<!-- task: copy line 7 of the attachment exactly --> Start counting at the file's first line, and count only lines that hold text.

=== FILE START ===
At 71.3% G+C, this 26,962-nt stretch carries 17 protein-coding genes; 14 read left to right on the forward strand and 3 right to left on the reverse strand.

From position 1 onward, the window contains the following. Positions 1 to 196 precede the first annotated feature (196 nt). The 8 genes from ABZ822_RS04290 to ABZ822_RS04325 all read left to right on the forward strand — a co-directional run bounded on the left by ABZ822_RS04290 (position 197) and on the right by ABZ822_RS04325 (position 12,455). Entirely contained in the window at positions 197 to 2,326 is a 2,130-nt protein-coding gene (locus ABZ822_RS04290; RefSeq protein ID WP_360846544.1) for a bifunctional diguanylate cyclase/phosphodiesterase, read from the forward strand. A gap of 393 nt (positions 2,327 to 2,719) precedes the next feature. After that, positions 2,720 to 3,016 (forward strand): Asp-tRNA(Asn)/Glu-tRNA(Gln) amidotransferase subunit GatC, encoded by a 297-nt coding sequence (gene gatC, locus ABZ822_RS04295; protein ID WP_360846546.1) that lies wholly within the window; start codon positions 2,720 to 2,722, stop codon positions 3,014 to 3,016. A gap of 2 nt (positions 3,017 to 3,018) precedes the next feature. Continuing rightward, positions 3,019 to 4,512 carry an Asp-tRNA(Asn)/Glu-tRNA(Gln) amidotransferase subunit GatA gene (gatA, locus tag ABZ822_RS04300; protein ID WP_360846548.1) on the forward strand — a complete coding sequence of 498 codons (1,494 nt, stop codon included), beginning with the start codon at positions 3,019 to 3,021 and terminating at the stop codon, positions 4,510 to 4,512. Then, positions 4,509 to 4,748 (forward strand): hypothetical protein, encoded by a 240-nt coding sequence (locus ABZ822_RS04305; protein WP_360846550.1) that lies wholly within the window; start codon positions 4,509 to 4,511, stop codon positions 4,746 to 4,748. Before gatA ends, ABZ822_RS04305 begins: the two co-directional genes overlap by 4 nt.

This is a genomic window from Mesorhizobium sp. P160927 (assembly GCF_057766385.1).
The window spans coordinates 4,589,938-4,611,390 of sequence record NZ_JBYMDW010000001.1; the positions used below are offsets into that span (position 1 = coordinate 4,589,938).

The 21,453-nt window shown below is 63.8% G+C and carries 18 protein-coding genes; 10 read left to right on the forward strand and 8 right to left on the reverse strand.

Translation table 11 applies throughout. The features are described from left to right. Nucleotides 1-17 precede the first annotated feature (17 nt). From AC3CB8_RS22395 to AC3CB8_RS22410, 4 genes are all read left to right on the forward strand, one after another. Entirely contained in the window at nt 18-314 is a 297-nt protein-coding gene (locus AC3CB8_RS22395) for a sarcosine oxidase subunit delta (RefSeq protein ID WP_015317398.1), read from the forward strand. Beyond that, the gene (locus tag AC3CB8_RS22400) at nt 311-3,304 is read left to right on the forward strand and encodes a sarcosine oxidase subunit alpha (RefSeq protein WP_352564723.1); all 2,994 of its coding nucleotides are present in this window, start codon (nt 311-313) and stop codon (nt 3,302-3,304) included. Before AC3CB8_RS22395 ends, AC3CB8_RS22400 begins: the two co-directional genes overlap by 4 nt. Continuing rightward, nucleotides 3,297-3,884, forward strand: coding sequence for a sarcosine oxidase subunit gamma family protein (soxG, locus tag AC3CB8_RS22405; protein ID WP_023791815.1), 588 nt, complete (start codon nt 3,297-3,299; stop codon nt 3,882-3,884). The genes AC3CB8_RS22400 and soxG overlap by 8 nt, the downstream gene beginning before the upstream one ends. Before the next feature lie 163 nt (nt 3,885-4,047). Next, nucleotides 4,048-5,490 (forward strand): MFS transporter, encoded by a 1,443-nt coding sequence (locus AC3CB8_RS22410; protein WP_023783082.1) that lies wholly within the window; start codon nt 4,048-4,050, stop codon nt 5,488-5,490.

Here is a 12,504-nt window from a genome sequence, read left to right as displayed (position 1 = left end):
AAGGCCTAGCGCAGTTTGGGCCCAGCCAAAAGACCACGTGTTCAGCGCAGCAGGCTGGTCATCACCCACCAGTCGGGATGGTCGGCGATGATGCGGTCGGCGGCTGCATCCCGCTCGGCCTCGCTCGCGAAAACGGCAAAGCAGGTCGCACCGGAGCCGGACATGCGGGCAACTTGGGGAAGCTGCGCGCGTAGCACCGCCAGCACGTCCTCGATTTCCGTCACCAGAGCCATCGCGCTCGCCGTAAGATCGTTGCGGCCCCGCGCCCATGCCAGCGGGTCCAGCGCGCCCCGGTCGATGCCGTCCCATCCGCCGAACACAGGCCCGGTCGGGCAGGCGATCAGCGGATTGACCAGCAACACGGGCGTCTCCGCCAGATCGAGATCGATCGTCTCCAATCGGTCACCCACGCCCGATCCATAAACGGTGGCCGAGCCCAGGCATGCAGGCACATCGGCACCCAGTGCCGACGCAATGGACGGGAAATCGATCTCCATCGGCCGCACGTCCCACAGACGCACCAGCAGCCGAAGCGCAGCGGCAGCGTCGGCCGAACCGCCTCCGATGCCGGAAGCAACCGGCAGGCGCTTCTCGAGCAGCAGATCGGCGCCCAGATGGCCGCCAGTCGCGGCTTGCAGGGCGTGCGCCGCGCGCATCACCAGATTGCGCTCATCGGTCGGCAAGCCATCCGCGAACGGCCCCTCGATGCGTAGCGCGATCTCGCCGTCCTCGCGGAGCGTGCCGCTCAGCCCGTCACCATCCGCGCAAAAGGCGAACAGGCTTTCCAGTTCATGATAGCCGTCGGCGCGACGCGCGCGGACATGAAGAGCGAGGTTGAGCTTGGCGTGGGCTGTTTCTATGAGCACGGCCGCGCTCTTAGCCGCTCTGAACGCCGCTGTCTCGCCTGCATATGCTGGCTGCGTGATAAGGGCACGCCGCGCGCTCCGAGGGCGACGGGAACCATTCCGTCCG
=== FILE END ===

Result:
Here is a 12,504-nt window from a genome sequence, read left to right as displayed (position 1 = left end):